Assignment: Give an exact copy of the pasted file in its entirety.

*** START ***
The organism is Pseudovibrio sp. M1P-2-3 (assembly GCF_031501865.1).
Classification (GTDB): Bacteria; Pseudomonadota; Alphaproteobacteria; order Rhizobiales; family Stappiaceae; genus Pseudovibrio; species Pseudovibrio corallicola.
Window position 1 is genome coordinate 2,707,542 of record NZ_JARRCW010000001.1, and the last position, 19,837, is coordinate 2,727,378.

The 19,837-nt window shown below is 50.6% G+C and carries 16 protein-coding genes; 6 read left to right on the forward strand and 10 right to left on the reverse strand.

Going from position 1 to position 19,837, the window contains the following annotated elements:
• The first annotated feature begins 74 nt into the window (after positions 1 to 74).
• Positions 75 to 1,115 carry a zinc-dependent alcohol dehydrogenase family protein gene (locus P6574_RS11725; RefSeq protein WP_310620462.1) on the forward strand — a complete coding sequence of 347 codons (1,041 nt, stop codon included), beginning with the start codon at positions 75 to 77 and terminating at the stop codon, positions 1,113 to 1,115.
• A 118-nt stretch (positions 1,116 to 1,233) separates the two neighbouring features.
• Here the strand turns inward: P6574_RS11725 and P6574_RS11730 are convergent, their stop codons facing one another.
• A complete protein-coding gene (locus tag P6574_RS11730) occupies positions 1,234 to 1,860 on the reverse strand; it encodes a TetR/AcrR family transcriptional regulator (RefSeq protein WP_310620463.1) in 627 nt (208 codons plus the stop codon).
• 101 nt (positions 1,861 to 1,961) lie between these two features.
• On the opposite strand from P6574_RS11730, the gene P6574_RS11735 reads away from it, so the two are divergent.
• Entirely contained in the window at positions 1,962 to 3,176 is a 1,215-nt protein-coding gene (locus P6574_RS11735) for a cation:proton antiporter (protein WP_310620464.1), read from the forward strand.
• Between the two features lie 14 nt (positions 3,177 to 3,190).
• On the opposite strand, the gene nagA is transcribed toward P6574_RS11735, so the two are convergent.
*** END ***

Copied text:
The organism is Pseudovibrio sp. M1P-2-3 (assembly GCF_031501865.1).
Classification (GTDB): Bacteria; Pseudomonadota; Alphaproteobacteria; order Rhizobiales; family Stappiaceae; genus Pseudovibrio; species Pseudovibrio corallicola.
Window position 1 is genome coordinate 2,707,542 of record NZ_JARRCW010000001.1, and the last position, 19,837, is coordinate 2,727,378.

The 19,837-nt window shown below is 50.6% G+C and carries 16 protein-coding genes; 6 read left to right on the forward strand and 10 right to left on the reverse strand.

Going from position 1 to position 19,837, the window contains the following annotated elements:
• The first annotated feature begins 74 nt into the window (after positions 1 to 74).
• Positions 75 to 1,115 carry a zinc-dependent alcohol dehydrogenase family protein gene (locus P6574_RS11725; RefSeq protein WP_310620462.1) on the forward strand — a complete coding sequence of 347 codons (1,041 nt, stop codon included), beginning with the start codon at positions 75 to 77 and terminating at the stop codon, positions 1,113 to 1,115.
• A 118-nt stretch (positions 1,116 to 1,233) separates the two neighbouring features.
• Here the strand turns inward: P6574_RS11725 and P6574_RS11730 are convergent, their stop codons facing one another.
• A complete protein-coding gene (locus tag P6574_RS11730) occupies positions 1,234 to 1,860 on the reverse strand; it encodes a TetR/AcrR family transcriptional regulator (RefSeq protein WP_310620463.1) in 627 nt (208 codons plus the stop codon).
• 101 nt (positions 1,861 to 1,961) lie between these two features.
• On the opposite strand from P6574_RS11730, the gene P6574_RS11735 reads away from it, so the two are divergent.
• Entirely contained in the window at positions 1,962 to 3,176 is a 1,215-nt protein-coding gene (locus P6574_RS11735) for a cation:proton antiporter (protein WP_310620464.1), read from the forward strand.
• Between the two features lie 14 nt (positions 3,177 to 3,190).
• On the opposite strand, the gene nagA is transcribed toward P6574_RS11735, so the two are convergent.